The management of primary invasive breast cancer and Findings Women in the tamoxifen group had fewer breast- DCIS was influenced by a report which showed that the cancer events at 5 years than did those on placebo (8·2 vs outcome in women with invasive breast cancer treated by 13·4%, p=0·0009). The cumulative incidence of all invasive lumpectomy and radiation therapy was similar to that of breast-cancer events in the tamoxifen group was 4·1% at 5 women treated by radical or modified radical years: 2·1% in the ipsilateral breast, 1·8% in the contralateral mastectomy.4 Mastectomy for the treatment of invasivedisease therefore became more difficult to justify for breast, and 0·2% at regional or distant sites. The risk of invasive disease, but was frequently advocated for the ipsilateral-breast cancer was lower in the tamoxifen group management of DCIS, a non-invasive cancer. Thus, even when sample margins contained tumour and when DCIS surgery for removal of localised DCIS was commonly more radical than that for removal of localised invasive disease. Uncertainty therefore arose about the clinical therapy, and tamoxifen was effective in the prevention of management of women with small, localised DCIS detected by mammography, and prompted the NationalSurgical Adjuvant Breast and Bowel Project (NSABP) to do the B-17 study, a randomised controlled trial to investigate whether excision of localised DCIS withtumour-free sample margins (referred to as lumpectomy,although most women had no palpable mass) followed by National Surgical Adjuvant Breast and Bowel Project (NASBP), radiation therapy was more effective than lumpectomy Allegheny University of the Health Sciences 4 Allegheny Suite 602, Pittsburgh, PA 15212–5234, USA (Prof B Fisher MD, alone in prevention of an invasive tumour in the ipsilateral R Smith MD); Department of Biostatistics (J Dignam PhD) and NSABP Biostatistical Center (M Begovic MD), University of Pittsburgh, The first findings of B-17 reported a significantly better Pittsburgh; Allegheny General Hospital, Pittsburgh overall 5-year event-free survival because of lower D L Wickerham MD); Institute of Pathology, Shadyside Hospital, incidence of invasive and non-invasive ipsilateral-breast Pittsburgh (E R Fisher MD); Mount Sinai Center for Breast Health, cancers among women who underwent lumpectomy and Cleveland, OH (E Mamounas MD); Michigan State University, East radiation therapy.5 At 8 years, findings were confirmed of Lansing, MI (N V Dimitrov MD); Jewish General Hospital, Montreal, lower cumulative incidence of both types of ipsilateral- Quebec, Canada (R G Margolese MD); Alton Ochsner MedicalFoundation, New Orleans, LA (C G Kardinal breast cancer because of lumpectomy and radiation Center, Boston, MA (M T Kavanah MD); Kaiser Permanente, Northern therapy for localised mammographically detected DCIS.6 California Region, CA (L Fehrenbacher MD); and University of Hawaii, The study concluded that, because of the low recurrence rate of invasive ipsilateral-breast cancer, mastectomy was not warranted in women who had DCIS similar to that of Many women were ineligible for participation in B-17 because mammography showed diffuse DCIS and resected sample margins contained DCIS, or scattered calcifications were thought to be benign or associated with unremoved DCIS. Those women were mainly treated by mastectomy. Tamoxifen had been shown in animal studies to have anti-initiator and antipromoter properties.7,8 We have also reported that tamoxifen prevents tumour recurrences in the ipsilateral breasts and second primary tumours in the contralateral breasts of women who have undergone lumpectomy and radiation therapy for primary invasive breast cancer,9,10 which suggests that tamoxifen can interfere with development of primary invasive breast cancer from the start or with Table 1: Characteristics of patients and tumours progression of DCIS to invasive cancer. As a result, wedesigned the NSABP B-24 randomised controlled trial.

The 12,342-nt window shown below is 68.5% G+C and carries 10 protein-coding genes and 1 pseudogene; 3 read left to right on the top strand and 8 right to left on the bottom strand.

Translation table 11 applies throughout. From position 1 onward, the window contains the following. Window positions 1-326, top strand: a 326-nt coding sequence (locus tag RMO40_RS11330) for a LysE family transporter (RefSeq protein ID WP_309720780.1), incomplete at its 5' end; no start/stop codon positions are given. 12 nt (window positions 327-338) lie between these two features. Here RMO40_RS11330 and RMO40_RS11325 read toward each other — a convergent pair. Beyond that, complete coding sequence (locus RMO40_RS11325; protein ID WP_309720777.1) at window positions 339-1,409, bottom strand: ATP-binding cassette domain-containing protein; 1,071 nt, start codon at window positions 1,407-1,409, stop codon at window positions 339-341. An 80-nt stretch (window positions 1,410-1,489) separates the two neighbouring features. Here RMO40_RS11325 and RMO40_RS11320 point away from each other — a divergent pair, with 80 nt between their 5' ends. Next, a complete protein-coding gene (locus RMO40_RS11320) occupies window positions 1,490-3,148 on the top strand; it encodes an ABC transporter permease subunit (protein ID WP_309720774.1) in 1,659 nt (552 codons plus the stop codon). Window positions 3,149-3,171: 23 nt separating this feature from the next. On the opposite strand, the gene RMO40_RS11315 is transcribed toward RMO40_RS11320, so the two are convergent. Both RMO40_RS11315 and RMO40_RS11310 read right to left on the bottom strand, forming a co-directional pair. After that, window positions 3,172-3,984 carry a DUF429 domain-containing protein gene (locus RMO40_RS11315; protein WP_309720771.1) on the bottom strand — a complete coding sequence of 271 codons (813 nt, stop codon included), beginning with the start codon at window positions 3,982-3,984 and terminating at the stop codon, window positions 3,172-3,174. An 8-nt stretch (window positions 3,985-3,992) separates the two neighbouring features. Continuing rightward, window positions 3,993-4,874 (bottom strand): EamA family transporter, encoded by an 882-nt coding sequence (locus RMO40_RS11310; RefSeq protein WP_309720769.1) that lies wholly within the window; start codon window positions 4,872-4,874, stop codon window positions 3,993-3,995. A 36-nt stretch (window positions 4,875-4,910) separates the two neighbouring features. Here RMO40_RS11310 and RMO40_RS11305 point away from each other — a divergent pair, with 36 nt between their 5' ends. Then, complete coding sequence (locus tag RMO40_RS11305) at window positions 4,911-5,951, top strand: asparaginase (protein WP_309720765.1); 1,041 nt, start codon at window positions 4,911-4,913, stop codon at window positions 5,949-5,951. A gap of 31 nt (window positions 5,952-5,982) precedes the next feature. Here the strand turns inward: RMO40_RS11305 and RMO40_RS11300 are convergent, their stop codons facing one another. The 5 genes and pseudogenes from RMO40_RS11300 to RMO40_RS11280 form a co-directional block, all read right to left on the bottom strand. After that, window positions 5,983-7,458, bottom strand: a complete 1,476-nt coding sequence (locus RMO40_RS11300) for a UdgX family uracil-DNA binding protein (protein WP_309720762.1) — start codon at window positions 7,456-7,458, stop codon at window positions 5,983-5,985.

scattered microcalcifications that had been classified on The B-17 and B-24 studies were based on the idea that radiological assessment as suspicious were eligible if biopsy DCIS either progresses from non-invasive to invasive cancer or is a marker of risk rather than a progenitor forthe subsequent occurrence of an invasive tumour, or that a focus of invasive cancer existing in conjunction with After women had undergone lumpectomy and given written DCIS might remain after lumpectomy. In the B-24 study, consent, they were randomly assigned radiation therapy to the a double-blind randomised controlled trial, we tested the ipsilateral breast and placebo (n=902) or radiation therapy hypothesis that, in patients with non-invasive DCIS, followed by tamoxifen (n=902). To avoid an imbalance in treatment with lumpectomy, postoperative radiation characteristics according to treatment assignment, we stratifiedwomen by age (р49 years or >49 years), tumour type (DCIS or therapy, and tamoxifen would be more effective than DCIS plus LCIS), and method of detection (mammography, lumpectomy and radiation therapy alone in prevention of invasive and non-invasive cancers in the ipsilateral and Radiation therapy (50 Gy) was administered as stipulated in the contralateral breast. We present results from B-24 and protocol,4,5,12 and was started no later than 8 weeks after surgery.